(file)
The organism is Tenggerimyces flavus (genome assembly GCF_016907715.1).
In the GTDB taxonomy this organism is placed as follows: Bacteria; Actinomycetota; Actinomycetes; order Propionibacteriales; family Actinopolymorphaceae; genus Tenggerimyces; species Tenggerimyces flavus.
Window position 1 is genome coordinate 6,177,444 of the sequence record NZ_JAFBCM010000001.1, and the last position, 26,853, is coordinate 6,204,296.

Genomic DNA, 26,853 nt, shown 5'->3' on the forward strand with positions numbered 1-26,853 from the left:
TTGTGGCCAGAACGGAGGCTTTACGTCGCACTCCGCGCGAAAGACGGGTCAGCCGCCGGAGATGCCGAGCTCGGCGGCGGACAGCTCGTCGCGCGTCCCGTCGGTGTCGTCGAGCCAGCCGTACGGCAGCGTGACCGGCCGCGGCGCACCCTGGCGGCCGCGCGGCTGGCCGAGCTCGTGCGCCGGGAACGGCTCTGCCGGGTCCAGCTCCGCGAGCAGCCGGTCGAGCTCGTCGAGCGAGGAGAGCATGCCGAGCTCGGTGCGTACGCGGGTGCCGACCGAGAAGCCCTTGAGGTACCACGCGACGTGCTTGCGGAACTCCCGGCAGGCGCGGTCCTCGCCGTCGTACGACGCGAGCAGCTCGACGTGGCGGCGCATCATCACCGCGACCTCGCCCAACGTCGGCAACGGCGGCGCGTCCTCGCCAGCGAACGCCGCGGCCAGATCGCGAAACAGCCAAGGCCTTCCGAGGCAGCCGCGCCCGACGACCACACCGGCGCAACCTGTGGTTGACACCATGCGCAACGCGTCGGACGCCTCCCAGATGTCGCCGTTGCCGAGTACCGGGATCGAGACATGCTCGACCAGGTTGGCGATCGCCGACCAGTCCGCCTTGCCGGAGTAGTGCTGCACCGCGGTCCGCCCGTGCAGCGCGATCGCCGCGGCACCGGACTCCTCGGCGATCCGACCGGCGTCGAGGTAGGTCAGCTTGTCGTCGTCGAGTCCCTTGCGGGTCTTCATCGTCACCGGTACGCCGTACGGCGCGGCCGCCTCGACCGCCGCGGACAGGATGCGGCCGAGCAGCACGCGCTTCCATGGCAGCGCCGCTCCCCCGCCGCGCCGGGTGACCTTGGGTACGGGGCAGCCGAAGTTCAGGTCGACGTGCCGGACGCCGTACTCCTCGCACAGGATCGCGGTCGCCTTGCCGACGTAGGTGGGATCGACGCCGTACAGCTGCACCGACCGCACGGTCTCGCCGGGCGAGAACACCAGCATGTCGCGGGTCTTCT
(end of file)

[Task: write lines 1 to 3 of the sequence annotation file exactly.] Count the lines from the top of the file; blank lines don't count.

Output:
The organism is Tenggerimyces flavus (genome assembly GCF_016907715.1).
In the GTDB taxonomy this organism is placed as follows: Bacteria; Actinomycetota; Actinomycetes; order Propionibacteriales; family Actinopolymorphaceae; genus Tenggerimyces; species Tenggerimyces flavus.
Window position 1 is genome coordinate 6,177,444 of the sequence record NZ_JAFBCM010000001.1, and the last position, 26,853, is coordinate 6,204,296.